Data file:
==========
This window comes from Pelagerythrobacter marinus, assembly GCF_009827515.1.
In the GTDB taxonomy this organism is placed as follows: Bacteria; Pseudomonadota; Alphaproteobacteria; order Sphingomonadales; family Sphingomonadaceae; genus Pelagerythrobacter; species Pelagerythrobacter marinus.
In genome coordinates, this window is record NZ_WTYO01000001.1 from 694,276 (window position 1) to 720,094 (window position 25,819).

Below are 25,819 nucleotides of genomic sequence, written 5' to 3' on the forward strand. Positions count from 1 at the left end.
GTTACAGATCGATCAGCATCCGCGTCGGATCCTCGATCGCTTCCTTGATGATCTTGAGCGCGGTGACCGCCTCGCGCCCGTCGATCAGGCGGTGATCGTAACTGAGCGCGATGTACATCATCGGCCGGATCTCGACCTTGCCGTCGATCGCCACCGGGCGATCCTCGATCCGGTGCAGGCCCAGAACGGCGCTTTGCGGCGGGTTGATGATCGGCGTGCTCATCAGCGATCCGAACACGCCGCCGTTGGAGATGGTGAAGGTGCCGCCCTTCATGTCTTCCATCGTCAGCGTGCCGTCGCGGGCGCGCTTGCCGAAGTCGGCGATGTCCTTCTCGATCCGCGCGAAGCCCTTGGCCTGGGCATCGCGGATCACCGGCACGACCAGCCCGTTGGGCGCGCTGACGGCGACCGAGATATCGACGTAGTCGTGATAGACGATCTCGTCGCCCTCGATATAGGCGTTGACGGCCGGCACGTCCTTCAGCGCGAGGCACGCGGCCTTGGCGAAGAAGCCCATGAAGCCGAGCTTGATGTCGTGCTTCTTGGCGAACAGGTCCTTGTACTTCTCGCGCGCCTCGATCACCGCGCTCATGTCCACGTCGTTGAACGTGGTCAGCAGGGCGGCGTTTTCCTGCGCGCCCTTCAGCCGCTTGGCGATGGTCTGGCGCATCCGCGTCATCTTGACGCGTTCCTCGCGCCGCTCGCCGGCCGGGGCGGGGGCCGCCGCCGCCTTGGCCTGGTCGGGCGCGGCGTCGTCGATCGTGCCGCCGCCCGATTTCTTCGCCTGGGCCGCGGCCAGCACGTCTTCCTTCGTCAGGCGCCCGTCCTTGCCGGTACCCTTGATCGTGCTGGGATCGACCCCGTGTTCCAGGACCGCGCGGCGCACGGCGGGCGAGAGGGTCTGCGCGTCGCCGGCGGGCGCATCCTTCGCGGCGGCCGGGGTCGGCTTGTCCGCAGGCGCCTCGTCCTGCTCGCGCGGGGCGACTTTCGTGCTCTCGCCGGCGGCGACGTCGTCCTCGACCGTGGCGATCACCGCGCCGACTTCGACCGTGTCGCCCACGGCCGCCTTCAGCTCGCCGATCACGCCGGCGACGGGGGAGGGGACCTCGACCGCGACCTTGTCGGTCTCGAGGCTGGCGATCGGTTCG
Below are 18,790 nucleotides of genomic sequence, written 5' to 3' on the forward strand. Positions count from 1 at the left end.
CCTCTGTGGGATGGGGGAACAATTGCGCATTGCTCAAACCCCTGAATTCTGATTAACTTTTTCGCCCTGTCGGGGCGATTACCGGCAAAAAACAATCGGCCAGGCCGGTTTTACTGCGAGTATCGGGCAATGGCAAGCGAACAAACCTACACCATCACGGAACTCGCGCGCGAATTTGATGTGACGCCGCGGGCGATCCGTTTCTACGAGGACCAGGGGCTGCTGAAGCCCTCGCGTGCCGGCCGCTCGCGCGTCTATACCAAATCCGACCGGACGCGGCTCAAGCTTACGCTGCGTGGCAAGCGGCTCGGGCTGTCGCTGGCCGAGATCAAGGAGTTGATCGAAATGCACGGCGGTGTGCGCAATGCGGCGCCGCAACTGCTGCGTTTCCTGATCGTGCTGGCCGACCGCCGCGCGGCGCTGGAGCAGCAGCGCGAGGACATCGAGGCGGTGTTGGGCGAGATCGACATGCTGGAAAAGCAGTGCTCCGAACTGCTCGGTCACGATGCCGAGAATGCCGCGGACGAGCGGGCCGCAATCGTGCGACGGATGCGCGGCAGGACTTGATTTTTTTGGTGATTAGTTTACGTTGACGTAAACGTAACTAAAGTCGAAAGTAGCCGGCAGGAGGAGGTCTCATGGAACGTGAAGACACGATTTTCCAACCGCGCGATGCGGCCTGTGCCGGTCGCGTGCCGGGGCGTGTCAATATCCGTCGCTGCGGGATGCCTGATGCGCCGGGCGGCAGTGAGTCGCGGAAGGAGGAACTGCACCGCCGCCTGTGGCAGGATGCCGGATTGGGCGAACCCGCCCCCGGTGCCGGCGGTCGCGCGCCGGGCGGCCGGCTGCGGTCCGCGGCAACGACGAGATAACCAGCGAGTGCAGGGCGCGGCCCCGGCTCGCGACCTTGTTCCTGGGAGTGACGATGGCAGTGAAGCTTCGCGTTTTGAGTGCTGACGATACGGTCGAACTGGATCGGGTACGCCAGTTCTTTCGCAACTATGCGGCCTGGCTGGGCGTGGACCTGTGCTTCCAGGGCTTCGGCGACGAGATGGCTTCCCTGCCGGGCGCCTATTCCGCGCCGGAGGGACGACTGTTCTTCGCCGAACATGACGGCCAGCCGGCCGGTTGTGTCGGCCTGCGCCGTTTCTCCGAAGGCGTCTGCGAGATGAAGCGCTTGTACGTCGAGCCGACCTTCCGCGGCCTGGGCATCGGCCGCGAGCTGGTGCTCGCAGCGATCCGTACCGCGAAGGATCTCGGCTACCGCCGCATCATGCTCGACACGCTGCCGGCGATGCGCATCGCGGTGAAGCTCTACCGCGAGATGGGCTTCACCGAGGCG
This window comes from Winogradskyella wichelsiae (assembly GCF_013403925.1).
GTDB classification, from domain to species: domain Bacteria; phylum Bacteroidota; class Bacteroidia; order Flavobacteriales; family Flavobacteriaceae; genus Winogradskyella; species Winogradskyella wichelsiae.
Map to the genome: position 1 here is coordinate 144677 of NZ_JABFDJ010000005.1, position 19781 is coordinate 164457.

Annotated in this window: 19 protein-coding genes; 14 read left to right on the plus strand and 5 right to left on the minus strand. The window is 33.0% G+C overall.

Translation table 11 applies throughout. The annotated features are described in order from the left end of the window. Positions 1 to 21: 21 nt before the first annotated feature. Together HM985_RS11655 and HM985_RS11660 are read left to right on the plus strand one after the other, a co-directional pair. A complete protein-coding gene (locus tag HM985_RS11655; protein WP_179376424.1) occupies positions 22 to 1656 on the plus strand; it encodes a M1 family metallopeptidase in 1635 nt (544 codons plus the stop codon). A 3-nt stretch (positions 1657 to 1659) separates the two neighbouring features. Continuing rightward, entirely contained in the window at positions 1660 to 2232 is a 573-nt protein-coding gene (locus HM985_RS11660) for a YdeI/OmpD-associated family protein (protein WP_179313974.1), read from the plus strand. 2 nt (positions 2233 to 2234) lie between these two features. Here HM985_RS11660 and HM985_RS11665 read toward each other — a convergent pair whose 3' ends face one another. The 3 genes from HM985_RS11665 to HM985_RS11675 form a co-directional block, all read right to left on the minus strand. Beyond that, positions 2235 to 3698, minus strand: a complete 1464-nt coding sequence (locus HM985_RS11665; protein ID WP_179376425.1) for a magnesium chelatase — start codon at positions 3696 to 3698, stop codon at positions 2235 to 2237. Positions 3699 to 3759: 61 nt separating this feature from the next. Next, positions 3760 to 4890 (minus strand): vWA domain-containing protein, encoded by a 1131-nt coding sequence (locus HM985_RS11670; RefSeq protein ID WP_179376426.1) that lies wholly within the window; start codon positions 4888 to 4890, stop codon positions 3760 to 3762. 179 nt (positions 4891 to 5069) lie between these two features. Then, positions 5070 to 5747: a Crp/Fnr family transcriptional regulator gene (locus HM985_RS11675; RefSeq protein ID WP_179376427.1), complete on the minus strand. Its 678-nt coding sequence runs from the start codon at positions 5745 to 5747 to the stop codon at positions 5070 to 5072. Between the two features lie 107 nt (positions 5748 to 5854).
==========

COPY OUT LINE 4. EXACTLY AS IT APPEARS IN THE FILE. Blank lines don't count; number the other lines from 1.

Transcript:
Below are 25,819 nucleotides of genomic sequence, written 5' to 3' on the forward strand. Positions count from 1 at the left end.